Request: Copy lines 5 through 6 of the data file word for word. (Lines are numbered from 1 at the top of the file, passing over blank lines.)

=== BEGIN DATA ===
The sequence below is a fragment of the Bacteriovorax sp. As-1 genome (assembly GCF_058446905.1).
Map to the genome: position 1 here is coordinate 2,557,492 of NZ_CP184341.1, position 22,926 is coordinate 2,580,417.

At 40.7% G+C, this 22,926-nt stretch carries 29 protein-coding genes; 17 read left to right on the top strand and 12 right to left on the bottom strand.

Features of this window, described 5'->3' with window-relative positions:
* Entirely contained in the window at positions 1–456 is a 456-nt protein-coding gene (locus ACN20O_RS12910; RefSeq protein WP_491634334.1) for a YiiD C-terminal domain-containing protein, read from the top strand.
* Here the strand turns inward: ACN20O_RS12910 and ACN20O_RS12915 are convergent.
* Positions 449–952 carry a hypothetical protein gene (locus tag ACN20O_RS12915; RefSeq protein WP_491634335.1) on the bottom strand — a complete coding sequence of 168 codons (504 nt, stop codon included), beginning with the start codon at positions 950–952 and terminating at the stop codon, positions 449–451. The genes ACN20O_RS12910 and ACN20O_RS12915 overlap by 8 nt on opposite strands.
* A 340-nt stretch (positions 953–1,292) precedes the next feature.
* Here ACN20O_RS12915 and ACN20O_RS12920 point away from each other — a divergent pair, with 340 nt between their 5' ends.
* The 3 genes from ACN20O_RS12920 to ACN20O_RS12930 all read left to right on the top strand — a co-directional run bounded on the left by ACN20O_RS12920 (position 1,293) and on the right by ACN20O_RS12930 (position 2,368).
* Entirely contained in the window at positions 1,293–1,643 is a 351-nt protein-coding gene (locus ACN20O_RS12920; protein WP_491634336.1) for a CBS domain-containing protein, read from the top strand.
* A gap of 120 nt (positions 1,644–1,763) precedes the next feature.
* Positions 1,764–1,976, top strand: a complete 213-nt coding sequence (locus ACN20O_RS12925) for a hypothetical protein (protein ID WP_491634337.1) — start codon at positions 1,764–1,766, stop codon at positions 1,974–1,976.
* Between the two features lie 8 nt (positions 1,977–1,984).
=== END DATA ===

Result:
* Entirely contained in the window at positions 1–456 is a 456-nt protein-coding gene (locus ACN20O_RS12910; RefSeq protein WP_491634334.1) for a YiiD C-terminal domain-containing protein, read from the top strand.
* Here the strand turns inward: ACN20O_RS12910 and ACN20O_RS12915 are convergent.